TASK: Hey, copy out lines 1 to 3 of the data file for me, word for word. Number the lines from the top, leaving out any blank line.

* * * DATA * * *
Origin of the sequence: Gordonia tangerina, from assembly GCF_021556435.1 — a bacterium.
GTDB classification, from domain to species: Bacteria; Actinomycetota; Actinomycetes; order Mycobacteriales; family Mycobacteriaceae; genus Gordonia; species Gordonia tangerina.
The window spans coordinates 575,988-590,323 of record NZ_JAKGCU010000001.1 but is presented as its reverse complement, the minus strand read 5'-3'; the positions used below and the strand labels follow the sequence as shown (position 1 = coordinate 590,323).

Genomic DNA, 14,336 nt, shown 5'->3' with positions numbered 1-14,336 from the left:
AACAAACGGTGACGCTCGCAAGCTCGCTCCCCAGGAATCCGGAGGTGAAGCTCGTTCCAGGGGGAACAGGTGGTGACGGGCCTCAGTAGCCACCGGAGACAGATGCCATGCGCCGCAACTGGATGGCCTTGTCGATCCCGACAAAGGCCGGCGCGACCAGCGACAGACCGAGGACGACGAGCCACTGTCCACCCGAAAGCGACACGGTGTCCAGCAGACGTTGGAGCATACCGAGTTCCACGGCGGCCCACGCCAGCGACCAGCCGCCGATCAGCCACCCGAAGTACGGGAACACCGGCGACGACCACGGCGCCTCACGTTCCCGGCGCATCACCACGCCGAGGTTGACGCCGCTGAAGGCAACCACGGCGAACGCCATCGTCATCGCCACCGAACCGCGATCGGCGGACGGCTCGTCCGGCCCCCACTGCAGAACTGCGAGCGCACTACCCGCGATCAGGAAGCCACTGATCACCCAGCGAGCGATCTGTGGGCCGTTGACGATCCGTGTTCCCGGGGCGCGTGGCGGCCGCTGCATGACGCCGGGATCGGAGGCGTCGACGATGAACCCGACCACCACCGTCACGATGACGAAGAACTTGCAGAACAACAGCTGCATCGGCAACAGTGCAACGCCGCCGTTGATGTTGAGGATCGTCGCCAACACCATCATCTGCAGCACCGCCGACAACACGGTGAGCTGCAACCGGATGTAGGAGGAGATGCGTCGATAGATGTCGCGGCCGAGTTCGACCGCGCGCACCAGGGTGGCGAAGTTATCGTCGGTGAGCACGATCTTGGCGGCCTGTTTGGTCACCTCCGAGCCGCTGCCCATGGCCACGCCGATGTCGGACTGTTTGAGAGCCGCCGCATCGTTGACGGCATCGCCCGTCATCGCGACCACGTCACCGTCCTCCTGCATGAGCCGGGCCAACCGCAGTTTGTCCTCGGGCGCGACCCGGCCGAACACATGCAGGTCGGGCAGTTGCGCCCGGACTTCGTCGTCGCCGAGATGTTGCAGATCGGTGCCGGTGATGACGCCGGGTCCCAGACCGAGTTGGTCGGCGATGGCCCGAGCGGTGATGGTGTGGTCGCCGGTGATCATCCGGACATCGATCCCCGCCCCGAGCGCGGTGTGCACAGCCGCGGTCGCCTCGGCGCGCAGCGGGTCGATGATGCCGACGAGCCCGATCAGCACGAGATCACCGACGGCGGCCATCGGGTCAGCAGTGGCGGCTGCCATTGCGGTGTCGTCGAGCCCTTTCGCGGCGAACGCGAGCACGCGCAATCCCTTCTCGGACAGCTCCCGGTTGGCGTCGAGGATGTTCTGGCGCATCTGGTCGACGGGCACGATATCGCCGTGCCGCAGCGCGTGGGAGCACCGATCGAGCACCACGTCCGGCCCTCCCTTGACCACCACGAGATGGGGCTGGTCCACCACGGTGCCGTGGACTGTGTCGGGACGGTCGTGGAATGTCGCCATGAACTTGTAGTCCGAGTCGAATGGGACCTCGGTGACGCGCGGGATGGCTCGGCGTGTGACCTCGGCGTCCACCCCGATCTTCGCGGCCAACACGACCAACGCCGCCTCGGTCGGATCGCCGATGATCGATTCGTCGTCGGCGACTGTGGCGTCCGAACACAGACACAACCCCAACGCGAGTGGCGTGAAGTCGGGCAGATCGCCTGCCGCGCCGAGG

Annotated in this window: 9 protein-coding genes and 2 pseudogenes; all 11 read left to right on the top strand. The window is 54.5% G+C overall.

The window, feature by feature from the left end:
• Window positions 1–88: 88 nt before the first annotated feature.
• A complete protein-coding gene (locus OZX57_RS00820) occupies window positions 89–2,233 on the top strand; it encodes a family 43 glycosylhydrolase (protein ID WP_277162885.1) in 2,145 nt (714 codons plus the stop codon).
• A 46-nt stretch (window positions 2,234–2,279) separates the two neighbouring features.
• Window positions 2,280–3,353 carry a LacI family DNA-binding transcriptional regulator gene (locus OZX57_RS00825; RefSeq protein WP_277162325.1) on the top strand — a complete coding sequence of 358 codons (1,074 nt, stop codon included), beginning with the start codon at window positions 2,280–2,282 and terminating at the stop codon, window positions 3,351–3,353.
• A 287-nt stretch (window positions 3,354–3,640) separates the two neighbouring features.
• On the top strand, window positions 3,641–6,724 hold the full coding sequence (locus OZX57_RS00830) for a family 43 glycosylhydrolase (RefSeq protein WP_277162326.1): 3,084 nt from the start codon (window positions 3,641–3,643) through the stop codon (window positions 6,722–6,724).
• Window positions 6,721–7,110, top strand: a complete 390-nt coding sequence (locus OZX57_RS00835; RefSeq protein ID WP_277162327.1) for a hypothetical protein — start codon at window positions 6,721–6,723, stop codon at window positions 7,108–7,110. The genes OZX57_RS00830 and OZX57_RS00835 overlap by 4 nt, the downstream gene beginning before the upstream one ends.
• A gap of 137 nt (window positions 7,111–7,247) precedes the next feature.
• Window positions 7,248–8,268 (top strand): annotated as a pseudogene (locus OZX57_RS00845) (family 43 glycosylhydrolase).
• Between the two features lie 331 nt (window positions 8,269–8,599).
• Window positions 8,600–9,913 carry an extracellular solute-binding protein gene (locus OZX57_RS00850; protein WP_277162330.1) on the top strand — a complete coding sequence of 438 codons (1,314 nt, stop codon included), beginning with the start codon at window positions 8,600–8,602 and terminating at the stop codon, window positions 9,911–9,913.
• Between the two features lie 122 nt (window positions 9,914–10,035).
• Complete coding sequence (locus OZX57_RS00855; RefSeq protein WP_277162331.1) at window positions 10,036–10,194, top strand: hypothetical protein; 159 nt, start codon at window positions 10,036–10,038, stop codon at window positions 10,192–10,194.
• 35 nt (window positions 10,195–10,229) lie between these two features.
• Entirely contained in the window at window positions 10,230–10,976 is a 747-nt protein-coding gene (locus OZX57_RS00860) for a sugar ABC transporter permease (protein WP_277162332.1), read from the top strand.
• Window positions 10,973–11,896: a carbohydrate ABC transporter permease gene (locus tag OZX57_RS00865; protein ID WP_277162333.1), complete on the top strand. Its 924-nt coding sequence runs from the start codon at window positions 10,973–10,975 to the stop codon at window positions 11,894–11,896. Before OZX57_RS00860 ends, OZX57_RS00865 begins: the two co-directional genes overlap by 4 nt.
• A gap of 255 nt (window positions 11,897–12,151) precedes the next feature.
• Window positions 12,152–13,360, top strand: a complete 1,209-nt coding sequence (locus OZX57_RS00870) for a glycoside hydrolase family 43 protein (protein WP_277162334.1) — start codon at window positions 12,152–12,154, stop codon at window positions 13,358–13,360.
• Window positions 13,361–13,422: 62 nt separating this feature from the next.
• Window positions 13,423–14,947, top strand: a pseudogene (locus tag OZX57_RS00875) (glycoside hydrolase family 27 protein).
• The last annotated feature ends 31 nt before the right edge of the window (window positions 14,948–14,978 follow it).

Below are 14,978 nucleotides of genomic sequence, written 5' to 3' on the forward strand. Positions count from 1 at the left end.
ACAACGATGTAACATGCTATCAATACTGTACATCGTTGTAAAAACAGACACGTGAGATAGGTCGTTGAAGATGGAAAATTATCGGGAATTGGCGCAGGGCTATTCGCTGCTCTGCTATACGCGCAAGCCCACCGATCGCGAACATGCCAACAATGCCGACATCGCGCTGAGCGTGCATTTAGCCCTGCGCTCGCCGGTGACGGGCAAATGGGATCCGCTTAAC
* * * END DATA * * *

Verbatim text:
Origin of the sequence: Gordonia tangerina, from assembly GCF_021556435.1 — a bacterium.
GTDB classification, from domain to species: Bacteria; Actinomycetota; Actinomycetes; order Mycobacteriales; family Mycobacteriaceae; genus Gordonia; species Gordonia tangerina.
The window spans coordinates 575,988-590,323 of record NZ_JAKGCU010000001.1 but is presented as its reverse complement, the minus strand read 5'-3'; the positions used below and the strand labels follow the sequence as shown (position 1 = coordinate 590,323).